NASA Develops New System To Detect Solar Particles To Protect Astronauts

Posted: Mar 3 2017, 10:46am CST | by , in News | Latest Science News

NASA Develops New System to Detect Solar Particles to Protect Astronauts
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NASA scientists have demonstrated that a new space weather warning system could help astronomers detect harmful solar particles much before they leave the sun's inner atmosphere -- critical extra time that could help protect astronauts in space.

Solar energy particles (SEPs) can move at nearly the speed of light -- so their total travel time can be less than an hour from the time they are accelerated near the sun to when they reach Earth.

In the study published in the journal Space Weather, scientists from NASA and the US National Center for Atmospheric Research, or NCAR, in Boulder, Colorado, showed how ground-based instruments called coronagraphs can help lengthen the warning time for solar particles.

Earth's magnetic field and atmosphere protect us on the ground from most of the harmful effects of space weather, but astronauts in low-Earth orbit -- or even, one day, in interplanetary space -- are more exposed to space weather, including bursts of fast-moving particles called solar energetic particles, or SEPs.

"Robotic spacecraft are usually radiation-hardened to protect against these kinds of events," said lead author on the study Chris St. Cyr, a space scientist at NASA's Goddard Space Flight Center in Greenbelt, Maryland.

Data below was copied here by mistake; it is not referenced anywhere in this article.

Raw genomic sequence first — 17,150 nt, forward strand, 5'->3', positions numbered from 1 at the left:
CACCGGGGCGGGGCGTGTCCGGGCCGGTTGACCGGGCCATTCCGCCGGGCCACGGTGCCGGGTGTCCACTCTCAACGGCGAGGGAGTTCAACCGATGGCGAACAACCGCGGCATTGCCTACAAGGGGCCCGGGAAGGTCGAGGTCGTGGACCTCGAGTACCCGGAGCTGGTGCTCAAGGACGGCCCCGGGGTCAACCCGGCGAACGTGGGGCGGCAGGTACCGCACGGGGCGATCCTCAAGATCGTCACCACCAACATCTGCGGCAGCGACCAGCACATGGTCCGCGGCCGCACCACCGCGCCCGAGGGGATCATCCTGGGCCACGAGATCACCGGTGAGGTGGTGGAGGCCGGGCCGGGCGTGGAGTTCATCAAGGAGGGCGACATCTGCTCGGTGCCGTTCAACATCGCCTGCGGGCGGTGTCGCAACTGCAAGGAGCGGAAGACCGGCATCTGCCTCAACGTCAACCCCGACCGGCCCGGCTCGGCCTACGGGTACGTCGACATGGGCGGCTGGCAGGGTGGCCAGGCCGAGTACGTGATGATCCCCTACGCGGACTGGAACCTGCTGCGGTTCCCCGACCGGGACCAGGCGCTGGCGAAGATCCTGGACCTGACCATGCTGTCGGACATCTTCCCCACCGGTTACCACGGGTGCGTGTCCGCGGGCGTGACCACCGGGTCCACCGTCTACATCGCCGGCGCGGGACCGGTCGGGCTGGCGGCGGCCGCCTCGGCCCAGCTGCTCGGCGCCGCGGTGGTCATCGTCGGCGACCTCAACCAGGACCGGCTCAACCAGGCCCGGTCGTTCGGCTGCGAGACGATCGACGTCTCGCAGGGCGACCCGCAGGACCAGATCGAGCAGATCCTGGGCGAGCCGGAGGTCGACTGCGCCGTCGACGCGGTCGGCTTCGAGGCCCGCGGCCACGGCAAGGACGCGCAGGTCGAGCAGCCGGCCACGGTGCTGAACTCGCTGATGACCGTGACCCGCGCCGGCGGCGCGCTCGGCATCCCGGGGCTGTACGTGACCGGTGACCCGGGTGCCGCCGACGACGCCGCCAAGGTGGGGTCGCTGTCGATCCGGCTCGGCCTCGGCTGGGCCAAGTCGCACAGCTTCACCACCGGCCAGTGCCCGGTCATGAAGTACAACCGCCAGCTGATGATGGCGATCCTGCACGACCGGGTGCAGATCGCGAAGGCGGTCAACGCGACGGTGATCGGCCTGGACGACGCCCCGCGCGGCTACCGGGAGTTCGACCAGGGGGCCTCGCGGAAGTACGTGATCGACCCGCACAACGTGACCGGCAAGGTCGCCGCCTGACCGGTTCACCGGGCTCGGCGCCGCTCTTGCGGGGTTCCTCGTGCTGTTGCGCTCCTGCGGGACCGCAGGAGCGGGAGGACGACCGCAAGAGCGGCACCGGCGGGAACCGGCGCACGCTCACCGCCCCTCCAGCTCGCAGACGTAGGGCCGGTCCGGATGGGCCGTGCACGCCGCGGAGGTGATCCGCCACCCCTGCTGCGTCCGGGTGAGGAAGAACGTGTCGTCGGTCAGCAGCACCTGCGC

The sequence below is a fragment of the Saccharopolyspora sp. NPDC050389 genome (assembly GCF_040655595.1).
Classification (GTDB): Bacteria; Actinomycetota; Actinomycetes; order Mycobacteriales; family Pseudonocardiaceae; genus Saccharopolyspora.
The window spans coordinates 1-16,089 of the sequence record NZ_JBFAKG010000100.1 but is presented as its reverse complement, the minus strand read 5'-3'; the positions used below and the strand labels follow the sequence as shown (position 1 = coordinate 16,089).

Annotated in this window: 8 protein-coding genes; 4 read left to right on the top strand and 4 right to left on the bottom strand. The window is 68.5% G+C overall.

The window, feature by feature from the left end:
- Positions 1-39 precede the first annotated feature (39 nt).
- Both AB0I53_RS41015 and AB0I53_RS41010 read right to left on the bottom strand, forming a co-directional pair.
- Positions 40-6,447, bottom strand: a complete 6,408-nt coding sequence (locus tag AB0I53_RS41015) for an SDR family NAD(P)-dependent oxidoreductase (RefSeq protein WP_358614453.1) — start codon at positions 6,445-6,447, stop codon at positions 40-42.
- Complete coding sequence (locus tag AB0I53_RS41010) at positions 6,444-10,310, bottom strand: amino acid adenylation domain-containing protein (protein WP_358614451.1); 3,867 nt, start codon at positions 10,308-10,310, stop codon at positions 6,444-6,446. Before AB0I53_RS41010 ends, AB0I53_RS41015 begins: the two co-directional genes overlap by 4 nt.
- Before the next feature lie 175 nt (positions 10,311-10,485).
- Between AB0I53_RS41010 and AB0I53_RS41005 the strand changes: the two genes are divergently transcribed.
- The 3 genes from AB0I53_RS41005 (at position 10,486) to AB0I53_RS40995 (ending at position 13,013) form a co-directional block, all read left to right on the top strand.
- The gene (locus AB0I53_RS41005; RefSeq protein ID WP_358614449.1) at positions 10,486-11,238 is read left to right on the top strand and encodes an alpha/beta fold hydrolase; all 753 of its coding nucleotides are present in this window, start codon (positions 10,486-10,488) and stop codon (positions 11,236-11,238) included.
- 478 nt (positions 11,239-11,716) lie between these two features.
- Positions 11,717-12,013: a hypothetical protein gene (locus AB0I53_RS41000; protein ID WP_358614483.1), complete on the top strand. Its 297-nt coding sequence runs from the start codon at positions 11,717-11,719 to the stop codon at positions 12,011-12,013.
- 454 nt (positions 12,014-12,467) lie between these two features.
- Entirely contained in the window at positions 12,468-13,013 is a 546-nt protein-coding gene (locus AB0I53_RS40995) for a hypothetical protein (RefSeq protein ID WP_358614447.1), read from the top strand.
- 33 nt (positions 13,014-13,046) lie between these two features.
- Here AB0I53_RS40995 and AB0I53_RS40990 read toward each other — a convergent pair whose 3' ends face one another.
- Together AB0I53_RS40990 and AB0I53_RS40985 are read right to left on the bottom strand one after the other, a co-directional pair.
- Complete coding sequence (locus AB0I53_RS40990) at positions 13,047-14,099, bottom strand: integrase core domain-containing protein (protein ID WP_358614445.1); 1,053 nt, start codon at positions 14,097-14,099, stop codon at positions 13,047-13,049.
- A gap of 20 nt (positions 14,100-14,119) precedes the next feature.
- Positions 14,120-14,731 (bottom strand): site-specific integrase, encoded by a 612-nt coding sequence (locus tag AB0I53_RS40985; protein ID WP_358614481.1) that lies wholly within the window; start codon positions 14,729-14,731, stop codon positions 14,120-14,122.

"But humans are still susceptible," Cyr said.

So NASA wants to help improve systems that would provide future astronauts with advance warning of incoming SEPs.

In the recent paper, the scientists showed that tracking an associated kind of solar explosion -- fast-moving clouds of magnetic solar material, called coronal mass ejections -- can help.

Scientists observe coronal mass ejections using a type of instrument called a coronagraph, in which a solid disk blocks the sun's bright face, revealing the sun's tenuous atmosphere, called the corona.

Space-based coronagraphs are more widely used in space weather research because of their wide-field solar views that are not interrupted by cloud cover or Earth's rotation.

But the new study showed that ground-based coronagraphs could improve the warning system.

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